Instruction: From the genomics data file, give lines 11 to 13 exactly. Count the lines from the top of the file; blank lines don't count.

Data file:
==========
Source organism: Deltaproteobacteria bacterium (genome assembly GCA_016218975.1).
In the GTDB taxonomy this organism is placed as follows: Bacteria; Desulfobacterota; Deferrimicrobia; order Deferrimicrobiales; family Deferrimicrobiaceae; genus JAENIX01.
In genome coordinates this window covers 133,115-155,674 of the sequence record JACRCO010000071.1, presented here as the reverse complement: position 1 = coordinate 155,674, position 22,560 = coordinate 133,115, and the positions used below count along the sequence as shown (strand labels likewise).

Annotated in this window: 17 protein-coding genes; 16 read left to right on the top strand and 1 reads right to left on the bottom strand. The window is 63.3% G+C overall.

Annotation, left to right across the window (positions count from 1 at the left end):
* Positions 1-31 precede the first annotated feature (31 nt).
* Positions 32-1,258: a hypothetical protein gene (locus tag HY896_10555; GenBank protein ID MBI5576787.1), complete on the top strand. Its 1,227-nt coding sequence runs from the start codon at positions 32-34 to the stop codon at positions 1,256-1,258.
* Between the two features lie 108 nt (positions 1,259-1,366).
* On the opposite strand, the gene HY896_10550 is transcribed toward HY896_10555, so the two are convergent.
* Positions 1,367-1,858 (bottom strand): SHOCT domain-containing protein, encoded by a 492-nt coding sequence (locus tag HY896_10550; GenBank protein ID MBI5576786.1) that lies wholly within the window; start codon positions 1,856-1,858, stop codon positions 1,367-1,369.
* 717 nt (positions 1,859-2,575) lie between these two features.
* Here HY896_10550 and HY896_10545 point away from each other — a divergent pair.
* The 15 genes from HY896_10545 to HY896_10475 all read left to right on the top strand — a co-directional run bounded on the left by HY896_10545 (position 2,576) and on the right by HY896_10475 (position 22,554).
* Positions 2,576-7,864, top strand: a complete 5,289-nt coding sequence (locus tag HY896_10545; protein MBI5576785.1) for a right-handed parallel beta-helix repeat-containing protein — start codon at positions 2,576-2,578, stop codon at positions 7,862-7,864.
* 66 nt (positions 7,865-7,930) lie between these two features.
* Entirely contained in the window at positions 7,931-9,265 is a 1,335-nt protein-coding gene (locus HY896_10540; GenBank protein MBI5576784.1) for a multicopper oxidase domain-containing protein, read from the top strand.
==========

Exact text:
* 717 nt (positions 1,859-2,575) lie between these two features.
* Here HY896_10550 and HY896_10545 point away from each other — a divergent pair.
* The 15 genes from HY896_10545 to HY896_10475 all read left to right on the top strand — a co-directional run bounded on the left by HY896_10545 (position 2,576) and on the right by HY896_10475 (position 22,554).